I will never argue that it is a tough pill to swallow. None of us enjoy closing waters to fishing. I hope no biologist ever does. Without anglers (license sales, DJ funding, etc), our work doesn't get happen. And we want to open fisheries as quickly as we can. But that is a balance between angling opportunity and ensuring the population can handle the pressure. One of these was re-opened this year so that anglers can enjoy it until we can get a handle on Apache Trout sources and a new barrier. West Fork Black River is in the same boat, we need a source of fish and a handle on some non-natives. Streams that currently have fishable populations non-natives are going to continue to be fishable until a GOOD source of Apache Trout comes up. We want to get these back to fishable populations as soon as we can after renovations occur.

Apache Trout and Gila Trout recovery will continue and to be honest, I am starting to get worried about Apache Trout being up-listed. There hasn't been any talk about that, it's just a personal worry. We are trying to take steps to better Apache Trout recovery and try to get it on par with Gila Trout. As far as tools for recovery go, the Gilas are in better shape.


Bucksnort,

Short answer to your question is yes.

Long answer: At this point, almost all our meadows have temperature issues. Years ago, Willow Rust came through a wiped out most of the willows. We live in AZ. Things are hotter here than in other states. That shading from willows is life or death for a trout in this state. So, you may find a fish from time to time in a meadow, but not many persist in them throughout the year. The closer to the trees/willows/canyons that shade the stream, the more fish there are.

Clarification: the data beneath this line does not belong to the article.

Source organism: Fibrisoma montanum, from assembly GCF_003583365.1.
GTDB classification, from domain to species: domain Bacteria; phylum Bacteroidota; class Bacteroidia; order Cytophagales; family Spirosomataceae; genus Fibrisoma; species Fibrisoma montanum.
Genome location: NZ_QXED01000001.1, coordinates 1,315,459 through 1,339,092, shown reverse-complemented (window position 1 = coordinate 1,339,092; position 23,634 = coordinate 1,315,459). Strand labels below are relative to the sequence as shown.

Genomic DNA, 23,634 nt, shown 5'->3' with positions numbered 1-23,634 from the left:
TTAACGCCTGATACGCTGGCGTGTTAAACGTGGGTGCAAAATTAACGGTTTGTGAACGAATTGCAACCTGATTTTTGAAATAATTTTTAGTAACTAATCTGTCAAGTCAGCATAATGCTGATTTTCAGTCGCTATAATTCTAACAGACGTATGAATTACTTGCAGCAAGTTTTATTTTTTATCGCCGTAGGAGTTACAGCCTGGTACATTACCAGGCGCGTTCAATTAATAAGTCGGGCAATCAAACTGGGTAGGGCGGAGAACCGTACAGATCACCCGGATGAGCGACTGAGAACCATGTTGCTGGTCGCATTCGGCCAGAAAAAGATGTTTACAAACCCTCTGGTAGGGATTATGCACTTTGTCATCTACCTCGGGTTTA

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  #23  
Old 07-11-2019, 12:01 PM
jchar85719 jchar85719 is offline
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And... regarding Gila trout, it is my understanding that they are more temperature tolerant. So... getting them into Arizona streams just seems like a no brainer. In the long run, they will be better matched to the environment.
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  #24  
Old 07-11-2019, 12:51 PM
bgiordano bgiordano is offline
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Originally Posted by jchar85719 View Post
And... regarding Gila trout, it is my understanding that they are more temperature tolerant. So... getting them into Arizona streams just seems like a no brainer. In the long run, they will be better matched to the environment.
Both Gilas and Apaches are more temperature tolerant than most other trout. They should be. They evolved in the SW with short spurts of higher water temperatures, unconnected pools, and wildfire. But the adaptations to those environmental factors only go so far. The issue is the water temperatures are higher and for a longer period of time than they used to be, pools that used to be wet throughout the summer are drying up, and the wildfires are bigger and more intense.

But overall, yes. They are a better for AZ streams.